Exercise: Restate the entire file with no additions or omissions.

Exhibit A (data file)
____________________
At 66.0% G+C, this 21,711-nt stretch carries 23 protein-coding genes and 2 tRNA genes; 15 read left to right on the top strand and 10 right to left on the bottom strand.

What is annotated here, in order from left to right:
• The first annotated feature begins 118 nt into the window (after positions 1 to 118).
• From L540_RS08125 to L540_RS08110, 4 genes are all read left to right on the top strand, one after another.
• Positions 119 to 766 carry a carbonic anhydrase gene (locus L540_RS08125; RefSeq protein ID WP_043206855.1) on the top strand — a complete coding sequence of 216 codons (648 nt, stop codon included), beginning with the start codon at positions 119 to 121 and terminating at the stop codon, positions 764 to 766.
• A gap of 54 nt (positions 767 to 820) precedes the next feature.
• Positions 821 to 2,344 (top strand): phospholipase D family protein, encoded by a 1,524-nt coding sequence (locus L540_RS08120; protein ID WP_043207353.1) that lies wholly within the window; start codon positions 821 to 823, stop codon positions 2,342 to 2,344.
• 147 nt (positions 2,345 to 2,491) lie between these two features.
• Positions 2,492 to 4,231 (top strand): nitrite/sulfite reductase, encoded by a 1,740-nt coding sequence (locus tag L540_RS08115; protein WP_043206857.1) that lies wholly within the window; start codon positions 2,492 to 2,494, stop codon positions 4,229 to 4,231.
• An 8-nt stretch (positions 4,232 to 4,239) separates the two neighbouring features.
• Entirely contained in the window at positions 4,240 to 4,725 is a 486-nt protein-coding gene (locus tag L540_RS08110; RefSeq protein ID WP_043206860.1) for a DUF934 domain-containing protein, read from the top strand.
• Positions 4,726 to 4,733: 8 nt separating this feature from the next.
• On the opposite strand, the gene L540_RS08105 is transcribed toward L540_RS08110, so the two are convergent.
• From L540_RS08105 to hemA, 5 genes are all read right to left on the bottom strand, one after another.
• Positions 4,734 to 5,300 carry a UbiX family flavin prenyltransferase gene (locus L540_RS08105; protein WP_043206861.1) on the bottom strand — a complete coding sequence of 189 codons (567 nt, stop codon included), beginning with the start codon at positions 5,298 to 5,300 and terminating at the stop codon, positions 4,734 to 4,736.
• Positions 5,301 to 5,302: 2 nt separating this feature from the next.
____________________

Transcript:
At 66.0% G+C, this 21,711-nt stretch carries 23 protein-coding genes and 2 tRNA genes; 15 read left to right on the top strand and 10 right to left on the bottom strand.

What is annotated here, in order from left to right:
• The first annotated feature begins 118 nt into the window (after positions 1 to 118).
• From L540_RS08125 to L540_RS08110, 4 genes are all read left to right on the top strand, one after another.
• Positions 119 to 766 carry a carbonic anhydrase gene (locus L540_RS08125; RefSeq protein ID WP_043206855.1) on the top strand — a complete coding sequence of 216 codons (648 nt, stop codon included), beginning with the start codon at positions 119 to 121 and terminating at the stop codon, positions 764 to 766.
• A gap of 54 nt (positions 767 to 820) precedes the next feature.
• Positions 821 to 2,344 (top strand): phospholipase D family protein, encoded by a 1,524-nt coding sequence (locus L540_RS08120; protein ID WP_043207353.1) that lies wholly within the window; start codon positions 821 to 823, stop codon positions 2,342 to 2,344.
• 147 nt (positions 2,345 to 2,491) lie between these two features.
• Positions 2,492 to 4,231 (top strand): nitrite/sulfite reductase, encoded by a 1,740-nt coding sequence (locus tag L540_RS08115; protein WP_043206857.1) that lies wholly within the window; start codon positions 2,492 to 2,494, stop codon positions 4,229 to 4,231.
• An 8-nt stretch (positions 4,232 to 4,239) separates the two neighbouring features.
• Entirely contained in the window at positions 4,240 to 4,725 is a 486-nt protein-coding gene (locus tag L540_RS08110; RefSeq protein ID WP_043206860.1) for a DUF934 domain-containing protein, read from the top strand.
• Positions 4,726 to 4,733: 8 nt separating this feature from the next.
• On the opposite strand, the gene L540_RS08105 is transcribed toward L540_RS08110, so the two are convergent.
• From L540_RS08105 to hemA, 5 genes are all read right to left on the bottom strand, one after another.
• Positions 4,734 to 5,300 carry a UbiX family flavin prenyltransferase gene (locus L540_RS08105; protein WP_043206861.1) on the bottom strand — a complete coding sequence of 189 codons (567 nt, stop codon included), beginning with the start codon at positions 5,298 to 5,300 and terminating at the stop codon, positions 4,734 to 4,736.
• Positions 5,301 to 5,302: 2 nt separating this feature from the next.